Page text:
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Temporal range: Early Miocene–Early Pliocene
Gomphotherium productum.jpg
Specimen of Gomphotherium productum at the AMNH
Scientific classification
Kingdom: Animalia
Phylum: Chordata
Class: Mammalia
Order: Proboscidea
Family: Gomphotheriidae
Genus: Gomphotherium
Burmeister, 1837
  • Subgenus Gomphotherium Burmeister, 1837
    • G. angustidens (Cuvier, 1817) (type)
    • G. annectens (Matsumoto, 1925)
    • G. connexus Hopwood, 1935
    • G. shenshiensis Chang and Zhai, 1978
    • G. steinheimensis (Klahn, 1922)
    • G. subtapiroideum (Schlesinger, 1917)
    • G. wimani Hopwood, 1935
  • Subgenus Serridentinus Osborn, 1923
    • G. productum (Cope, 1874)
    • G. pojoaquensis (Frick, 1933)
    • G. riograndensis (Frick, 1933)
  • Subgenus Genomastodon Barbour, 1917
    • G. osborni (Barbour, 1916)
    • G. willistoni (Barbour, 1914)
  • Subgenus incertae sedis
    • G. anguirivalis (Osborn, 1926)
    • G. brewsterensis (Osborn, 1926)
    • G. calvertensis Gazin and Collins 1950
    • G. nebrascensis (Osborn, 1924)
  • Trilophodon Falconer and Cautley, 1846
  • Tetrabelodon Cope, 1884
  • Serridentinus Osborn, 1923

Gomphotherium (/ˌɡɒmfəˈθɪəriəm/; "Welded Beast") is an extinct genus of proboscid that evolved in the Early Miocene of North America and lived for about 10 million years from 13.650—3.6 Ma.

The genus emigrated into Asia, Europe and Africa after a drop in sea level (probably during the Tortonian epoch) allowed them to cross over.[1] It survived into the Pliocene, and its remains have been found in France, Germany, Austria, Kansas, Tennessee, Pakistan, Kenya and Bosnia and Herzegovina.[2]


G. angustidens by Charles R. Knight
G. angustidens skeleton

G. productum is known from a 35-year-old male 251 centimetres (99 in) tall weighing 4.6 tonnes (4.5 long tons; 5.1 short tons). Even larger is G. steinheimense, known from a complete 37-year-old male found in Mühldorf, Germany, is 317 centimetres (125 in) tall weighing 6.7 tonnes (6.6 long tons; 7.4 short tons).[3] However, it had four tusks; two on the upper jaw and two on the elongated lower jaw. The lower tusks are parallel and shaped like a shovel and were probably used for digging up food from mud. Unlike modern elephants, the upper tusks were covered by a layer of enamel. Compared to elephants, the skull was more elongated and low, indicating that the animal had a short trunk, rather like a tapir's. These animals probably lived in swamps or near lakes, using their tusks to dig or scrape up aquatic vegetation. In comparison to earlier proboscids, Gomphotherium had far fewer molars; the remaining ones had high ridges to expand their grinding surface. Gomphotherium inhabited dry wooded regions near lakes.


Skeletal restoration of G. productum (right) and G. steinheimense (left)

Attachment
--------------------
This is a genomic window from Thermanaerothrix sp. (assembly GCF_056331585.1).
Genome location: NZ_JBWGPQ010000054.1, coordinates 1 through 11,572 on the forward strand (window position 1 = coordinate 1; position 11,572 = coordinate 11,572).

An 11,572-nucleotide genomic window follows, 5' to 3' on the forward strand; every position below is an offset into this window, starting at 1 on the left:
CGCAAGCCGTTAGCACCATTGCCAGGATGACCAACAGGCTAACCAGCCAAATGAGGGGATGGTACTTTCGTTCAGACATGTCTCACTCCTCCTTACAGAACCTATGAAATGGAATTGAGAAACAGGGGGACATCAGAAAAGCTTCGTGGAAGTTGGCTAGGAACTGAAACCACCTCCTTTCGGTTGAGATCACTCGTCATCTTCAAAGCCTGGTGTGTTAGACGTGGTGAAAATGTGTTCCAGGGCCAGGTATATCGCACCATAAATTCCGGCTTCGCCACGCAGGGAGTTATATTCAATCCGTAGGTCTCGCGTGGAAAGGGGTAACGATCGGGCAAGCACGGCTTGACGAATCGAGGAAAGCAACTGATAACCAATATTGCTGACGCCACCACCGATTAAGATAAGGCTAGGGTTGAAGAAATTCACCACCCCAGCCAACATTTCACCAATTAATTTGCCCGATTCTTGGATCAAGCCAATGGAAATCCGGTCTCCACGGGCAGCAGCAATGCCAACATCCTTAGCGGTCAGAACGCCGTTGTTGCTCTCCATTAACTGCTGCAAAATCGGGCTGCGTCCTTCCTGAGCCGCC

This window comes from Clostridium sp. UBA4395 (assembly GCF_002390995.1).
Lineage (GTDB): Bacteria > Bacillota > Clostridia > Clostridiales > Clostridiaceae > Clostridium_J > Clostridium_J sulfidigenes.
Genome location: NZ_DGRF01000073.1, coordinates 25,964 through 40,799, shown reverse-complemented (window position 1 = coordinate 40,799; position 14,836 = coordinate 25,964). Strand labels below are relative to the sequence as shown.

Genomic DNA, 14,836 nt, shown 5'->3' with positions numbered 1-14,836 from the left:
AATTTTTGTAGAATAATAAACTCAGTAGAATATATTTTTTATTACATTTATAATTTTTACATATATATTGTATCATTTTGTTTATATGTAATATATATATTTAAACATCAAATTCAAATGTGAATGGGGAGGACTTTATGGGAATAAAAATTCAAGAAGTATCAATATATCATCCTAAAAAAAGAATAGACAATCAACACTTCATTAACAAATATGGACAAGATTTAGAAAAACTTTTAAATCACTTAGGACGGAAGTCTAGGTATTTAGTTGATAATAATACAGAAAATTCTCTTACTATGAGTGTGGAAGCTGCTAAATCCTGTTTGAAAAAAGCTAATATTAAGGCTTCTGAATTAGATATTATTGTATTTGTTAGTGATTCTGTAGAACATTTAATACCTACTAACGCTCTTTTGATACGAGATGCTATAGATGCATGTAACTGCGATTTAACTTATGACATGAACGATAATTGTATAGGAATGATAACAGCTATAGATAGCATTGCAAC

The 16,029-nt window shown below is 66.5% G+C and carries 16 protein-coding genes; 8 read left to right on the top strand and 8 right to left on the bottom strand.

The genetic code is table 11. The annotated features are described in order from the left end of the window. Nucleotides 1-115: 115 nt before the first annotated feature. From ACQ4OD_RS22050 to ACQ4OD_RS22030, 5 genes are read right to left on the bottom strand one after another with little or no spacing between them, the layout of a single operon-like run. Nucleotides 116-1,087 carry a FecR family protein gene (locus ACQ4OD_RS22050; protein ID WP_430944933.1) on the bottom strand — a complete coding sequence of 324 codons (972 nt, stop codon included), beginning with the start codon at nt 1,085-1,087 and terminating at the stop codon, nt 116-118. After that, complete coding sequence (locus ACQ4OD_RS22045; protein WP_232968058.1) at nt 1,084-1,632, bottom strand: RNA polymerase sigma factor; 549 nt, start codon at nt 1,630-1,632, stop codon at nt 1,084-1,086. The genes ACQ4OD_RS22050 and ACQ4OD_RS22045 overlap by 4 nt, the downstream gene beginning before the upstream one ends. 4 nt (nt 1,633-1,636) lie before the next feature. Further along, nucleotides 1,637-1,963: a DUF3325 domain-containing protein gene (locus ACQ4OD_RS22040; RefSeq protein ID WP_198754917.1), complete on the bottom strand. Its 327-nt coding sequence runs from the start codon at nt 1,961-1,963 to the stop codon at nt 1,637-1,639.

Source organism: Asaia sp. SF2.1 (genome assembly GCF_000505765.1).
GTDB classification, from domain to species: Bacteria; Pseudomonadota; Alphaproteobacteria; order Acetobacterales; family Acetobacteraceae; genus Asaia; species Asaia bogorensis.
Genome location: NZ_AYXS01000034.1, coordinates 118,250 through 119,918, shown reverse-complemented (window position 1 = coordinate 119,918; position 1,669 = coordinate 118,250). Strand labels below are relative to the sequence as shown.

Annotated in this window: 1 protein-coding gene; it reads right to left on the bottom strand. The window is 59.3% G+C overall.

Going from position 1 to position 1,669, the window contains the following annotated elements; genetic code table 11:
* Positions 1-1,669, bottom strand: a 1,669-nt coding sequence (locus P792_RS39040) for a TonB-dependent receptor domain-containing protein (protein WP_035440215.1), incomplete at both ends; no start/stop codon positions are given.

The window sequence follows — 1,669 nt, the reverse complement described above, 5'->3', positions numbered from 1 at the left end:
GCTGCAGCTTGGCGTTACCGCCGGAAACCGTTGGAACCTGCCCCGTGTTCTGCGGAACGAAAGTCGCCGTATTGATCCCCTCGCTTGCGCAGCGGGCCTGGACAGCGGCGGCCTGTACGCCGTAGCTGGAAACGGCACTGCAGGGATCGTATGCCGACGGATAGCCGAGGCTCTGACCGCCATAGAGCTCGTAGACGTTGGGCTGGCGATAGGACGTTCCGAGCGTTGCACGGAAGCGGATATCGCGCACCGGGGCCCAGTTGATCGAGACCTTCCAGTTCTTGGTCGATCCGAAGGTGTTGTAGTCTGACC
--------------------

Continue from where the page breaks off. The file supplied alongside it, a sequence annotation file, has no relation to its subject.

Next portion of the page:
The genus was erected by Burmeister (1837) and was assigned to Gomphotheriidae by Burmeister (1837), Qiu et al. (1981), Carroll (1988), Lambert and Shoshani (1998), Sach and Heizmann (2001), Sanders and Miller (2002) and Lambert (2007).. Gomphotherium was considered paraphyletic by Lambert (2007). Serridentinus was named by Osborn (1923) and synonymized subjectively with Gomphotherium by Tobien (1972),[4] Madden and Storer (1985),[5] Shoshani and Tassy (1996),[6] Lambert (1996), Lambert and Shoshani (1998)[7] and Christiansen (2007).

The following cladogram shows the placement of the genus Gomphotherium among other proboscideans, based on hyoid characteristics:[8]

Mammut americanum (American mastodon)

Gomphotherium sp.

Stegodon zdanskyi

Loxodonta africana (African elephant)

Elephas maximus (Asian elephant)

Mammuthus columbi (Columbian mammoth)


  1. ^ Alberdi, M. T.; Prado, J. L.; Ortiz-Jaureguizar, E.; Posadas, P.; Donato, M. (2007), "Historical Biogeography of Trilophoont Gomphotheres (Mammalia, Proboscidea) Reconstructed Applying Dispersion-Vicariance Analysis" (PDF), in Díaz-Martínez, E.; Rábano, I., Proceedings of the 4th European Meeting on the Palaeontology and Stratigraphy of Latin America, Zaragoza Spain 17–19 September 2007, Madrid: Instituto Geológico y Minero de España, pp. 9–14, ISBN 978-84-7840-707-1, retrieved 2008-07-28 
  2. ^ U Tomislavgradu otkriven kostur pretka slona, Večernji list, 2011-08-18. Retrieved 2011-08-26 (Croatian)
  3. ^ Larramendi, A. (2015). "Shoulder height, body mass and shape of proboscideans" (PDF). Acta Palaeontologica Polonica 60. doi:10.4202/app.00136.2014. 
  4. ^ H. Tobien. 1972. Status of the Genus Serridentinus Osborn 1923 (Proboscidea, Mammalia) and related forms. Mainzer Geowissenschaftliche Mitteilungen 1:143-191
  5. ^ C. T. Madden and J. E. Storer. 1985. Canadian Journal of Earth Sciences 22
  6. ^ J. Shoshani and P. Tassy. 1996. Summary, conclusions, and a glimpse into the future. in J. Shoshani and P. Tassy, eds., The Proboscidea: Evolution and Palaeoecology of Elephants and Their Relatives 335-348
  7. ^ W. D. Lambert and J. Shoshani. 1998. Proboscidea. In C. M. Janis, K. M. Scott, and L. L. Jacobs (eds.), Evolution of Tertiary mammals of North America 606-621
  8. ^ Shoshani, J.; Tassy, P. (2005). "Advances in proboscidean taxonomy & classification, anatomy & physiology, and ecology & behavior". Quaternary International. 126–128: 5. Bibcode:2005QuInt.126....5S. doi:10.1016/j.quaint.2004.04.011.